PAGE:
PRAYING THE PSALMS-PSALMS 8 & 13
We are all somewhat familiar with the Psalms. We read them. Some we use regularly or say regularly, like the 23rd Psalm. Others we sing, and our hymnal has quite a few put to music. They are part of the suggested readings for the church each Sunday. But one remarkable aspect of the Psalms is often overlooked. The psalms were prayers of the people together in worship. Some had obviously been used individually and were then collected with other psalms to form the book of Psalms. Ever since over time, numerous people have used the psalms as their personal prayer guide. For this week and again on July 31, I am going to go over some psalms and offer suggestions on how you can use them in your personal prayer life. Unless you have spent a great deal of time with the psalms or taken one of my classes on the psalms, you may be surprised how open the psalms are. They take on all kinds of feelings and events going on in people’s lives and go so far as to demand God take action. Unless you have seen the play or movie Fiddler on the Roof or read the original stories on which the play is based, or possibly been to a Jewish synagogue, you might not know or understand how this demand for action works out. When we get to psalm 13, I will give you some insight.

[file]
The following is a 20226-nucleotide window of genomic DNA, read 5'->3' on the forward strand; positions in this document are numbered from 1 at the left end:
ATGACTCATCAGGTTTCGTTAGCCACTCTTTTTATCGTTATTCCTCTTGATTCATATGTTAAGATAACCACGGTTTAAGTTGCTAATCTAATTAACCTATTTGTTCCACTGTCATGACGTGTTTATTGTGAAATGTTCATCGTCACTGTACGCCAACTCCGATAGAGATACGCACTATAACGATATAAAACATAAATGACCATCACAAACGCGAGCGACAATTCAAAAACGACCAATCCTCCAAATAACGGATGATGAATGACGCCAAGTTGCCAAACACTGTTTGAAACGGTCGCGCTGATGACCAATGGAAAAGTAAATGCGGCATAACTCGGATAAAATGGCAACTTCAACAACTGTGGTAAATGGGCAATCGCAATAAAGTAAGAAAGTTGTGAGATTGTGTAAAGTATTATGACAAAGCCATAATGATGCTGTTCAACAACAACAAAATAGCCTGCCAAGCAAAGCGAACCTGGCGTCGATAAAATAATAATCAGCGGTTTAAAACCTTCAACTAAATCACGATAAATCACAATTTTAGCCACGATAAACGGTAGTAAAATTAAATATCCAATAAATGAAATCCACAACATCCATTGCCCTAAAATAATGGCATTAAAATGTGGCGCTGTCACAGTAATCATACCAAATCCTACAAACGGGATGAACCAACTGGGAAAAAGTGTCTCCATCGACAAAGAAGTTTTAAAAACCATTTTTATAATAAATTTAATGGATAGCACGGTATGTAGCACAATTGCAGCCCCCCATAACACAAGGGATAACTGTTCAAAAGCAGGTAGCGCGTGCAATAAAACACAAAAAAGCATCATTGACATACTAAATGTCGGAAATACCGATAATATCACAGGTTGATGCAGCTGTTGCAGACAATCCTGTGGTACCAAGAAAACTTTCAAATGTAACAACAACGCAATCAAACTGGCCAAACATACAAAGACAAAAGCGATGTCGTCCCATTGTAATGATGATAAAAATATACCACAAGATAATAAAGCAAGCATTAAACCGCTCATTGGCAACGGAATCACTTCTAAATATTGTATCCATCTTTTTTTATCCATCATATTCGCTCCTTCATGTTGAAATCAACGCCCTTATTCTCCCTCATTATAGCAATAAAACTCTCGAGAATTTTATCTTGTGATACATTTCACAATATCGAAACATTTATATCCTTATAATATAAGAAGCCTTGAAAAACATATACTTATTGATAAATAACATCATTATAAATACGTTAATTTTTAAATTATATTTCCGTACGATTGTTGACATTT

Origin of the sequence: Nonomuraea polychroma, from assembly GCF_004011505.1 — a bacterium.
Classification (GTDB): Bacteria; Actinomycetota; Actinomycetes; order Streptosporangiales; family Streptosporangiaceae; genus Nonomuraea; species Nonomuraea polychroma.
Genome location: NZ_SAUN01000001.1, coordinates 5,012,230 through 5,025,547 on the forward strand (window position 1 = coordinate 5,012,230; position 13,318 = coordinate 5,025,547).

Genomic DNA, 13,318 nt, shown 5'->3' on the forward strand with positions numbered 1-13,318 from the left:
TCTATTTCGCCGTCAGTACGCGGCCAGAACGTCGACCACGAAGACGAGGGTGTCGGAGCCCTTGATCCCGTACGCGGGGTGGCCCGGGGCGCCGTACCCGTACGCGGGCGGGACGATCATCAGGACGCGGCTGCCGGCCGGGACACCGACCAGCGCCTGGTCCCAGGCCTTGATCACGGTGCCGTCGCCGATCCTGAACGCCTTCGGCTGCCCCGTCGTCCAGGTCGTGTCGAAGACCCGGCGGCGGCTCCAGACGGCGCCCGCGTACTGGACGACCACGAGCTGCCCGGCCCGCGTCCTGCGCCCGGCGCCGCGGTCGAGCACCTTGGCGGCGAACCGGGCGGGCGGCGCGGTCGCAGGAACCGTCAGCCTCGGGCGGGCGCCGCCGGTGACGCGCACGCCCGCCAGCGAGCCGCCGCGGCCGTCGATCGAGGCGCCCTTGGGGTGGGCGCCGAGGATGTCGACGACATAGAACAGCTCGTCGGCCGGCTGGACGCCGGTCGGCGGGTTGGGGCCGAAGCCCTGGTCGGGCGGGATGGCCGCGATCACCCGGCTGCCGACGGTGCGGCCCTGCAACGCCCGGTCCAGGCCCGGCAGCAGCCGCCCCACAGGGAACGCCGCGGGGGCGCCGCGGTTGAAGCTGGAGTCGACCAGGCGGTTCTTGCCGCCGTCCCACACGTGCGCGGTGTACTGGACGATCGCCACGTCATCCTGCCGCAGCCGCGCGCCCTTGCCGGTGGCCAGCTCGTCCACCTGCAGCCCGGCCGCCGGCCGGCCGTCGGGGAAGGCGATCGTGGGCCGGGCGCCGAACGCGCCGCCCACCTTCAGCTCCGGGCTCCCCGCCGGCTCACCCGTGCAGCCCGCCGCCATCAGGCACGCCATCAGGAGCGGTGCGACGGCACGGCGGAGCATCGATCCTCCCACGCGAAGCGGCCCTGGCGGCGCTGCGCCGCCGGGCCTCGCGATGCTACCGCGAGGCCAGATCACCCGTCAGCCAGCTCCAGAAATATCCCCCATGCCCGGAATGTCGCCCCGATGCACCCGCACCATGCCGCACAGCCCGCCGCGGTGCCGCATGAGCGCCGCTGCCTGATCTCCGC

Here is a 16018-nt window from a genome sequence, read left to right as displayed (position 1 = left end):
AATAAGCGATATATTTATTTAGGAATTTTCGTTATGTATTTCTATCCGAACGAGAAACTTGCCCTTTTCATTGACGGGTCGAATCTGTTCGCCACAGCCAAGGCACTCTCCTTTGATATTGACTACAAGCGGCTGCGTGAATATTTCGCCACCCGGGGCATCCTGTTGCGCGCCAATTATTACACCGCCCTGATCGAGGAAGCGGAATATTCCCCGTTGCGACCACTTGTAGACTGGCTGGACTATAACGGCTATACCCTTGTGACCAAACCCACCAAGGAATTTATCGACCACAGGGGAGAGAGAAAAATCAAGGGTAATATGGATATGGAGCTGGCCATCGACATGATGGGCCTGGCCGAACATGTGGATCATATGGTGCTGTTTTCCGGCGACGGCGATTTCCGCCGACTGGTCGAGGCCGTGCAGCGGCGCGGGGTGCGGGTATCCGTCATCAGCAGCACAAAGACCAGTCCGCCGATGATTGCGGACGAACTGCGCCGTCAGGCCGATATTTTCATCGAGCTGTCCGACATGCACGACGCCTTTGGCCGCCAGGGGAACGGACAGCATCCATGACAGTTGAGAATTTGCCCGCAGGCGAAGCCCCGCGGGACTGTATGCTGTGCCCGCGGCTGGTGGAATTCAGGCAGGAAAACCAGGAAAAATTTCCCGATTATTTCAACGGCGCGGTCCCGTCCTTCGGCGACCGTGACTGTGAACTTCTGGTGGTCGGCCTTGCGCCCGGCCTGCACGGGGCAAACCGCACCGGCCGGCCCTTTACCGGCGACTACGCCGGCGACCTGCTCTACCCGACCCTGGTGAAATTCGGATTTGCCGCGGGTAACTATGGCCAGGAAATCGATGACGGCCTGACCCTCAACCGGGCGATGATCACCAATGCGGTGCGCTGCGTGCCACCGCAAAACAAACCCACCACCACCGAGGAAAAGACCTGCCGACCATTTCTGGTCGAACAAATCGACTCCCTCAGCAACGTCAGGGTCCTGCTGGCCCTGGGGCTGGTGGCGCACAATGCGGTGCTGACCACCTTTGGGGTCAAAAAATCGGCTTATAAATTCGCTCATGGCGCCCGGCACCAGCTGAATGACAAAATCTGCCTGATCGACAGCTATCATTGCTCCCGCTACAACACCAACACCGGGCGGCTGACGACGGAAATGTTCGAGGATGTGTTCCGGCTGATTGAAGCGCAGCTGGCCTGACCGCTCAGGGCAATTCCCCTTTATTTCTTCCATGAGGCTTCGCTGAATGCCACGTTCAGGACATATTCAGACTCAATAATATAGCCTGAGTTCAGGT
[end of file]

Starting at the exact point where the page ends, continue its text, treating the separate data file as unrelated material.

One theme of the psalms is praising God. Therefore, prayer following the psalms should include praise of God, taking time to praise God. One example is psalm 8. “O Lord, our Lord, how majestic is your name in all the earth!” You are God and you are our God, and you are majestic, you are Lord. You are in charge and the earth shows it. Praise be to you. We see your glory everywhere displayed. We know it goes beyond the heavens themselves. You are beyond time and space, praise be to you. We have heard children and little ones praise you, and we know that comes from you. Praise be to you for the fact children can praise you. Seeing and hearing such praise from children even God’s enemies know God is God. Seeing and hearing them praise you silences the evil ones, those who are against you. We know it and have seen it. Praise be to you, O God.
Now the psalm becomes personal, “when I consider your heavens, the work of your fingers, the moon and the stars, which you have set in place….” I myself look up to the heavens, O God, look up into space itself and see what you have done, how you have made the universe possible. I see specifically the moon and the stars and I know and praise you God for all of creation. Despite all the universe is in its vastness and its magnificence, and I see it and know it is from you, the temptation is to see ourselves as insignificant or as meaningless in the grand scheme of things. But no, humanity is special to you. Christians know this deeply as God became human in Jesus Christ. I know this Lord and I am amazed and I praise you for regarding humanity so specially, so wonderfully, and so worthily. I know you God have made humanity and me personally just lower than the heavenly beings and crowned with glory. You do consider us special, valuable, wondrous, and able to share some of your glory. You are the glory, and you give a big portion to us and to me. I am special. I am highly regarded. I am valued, because of you God.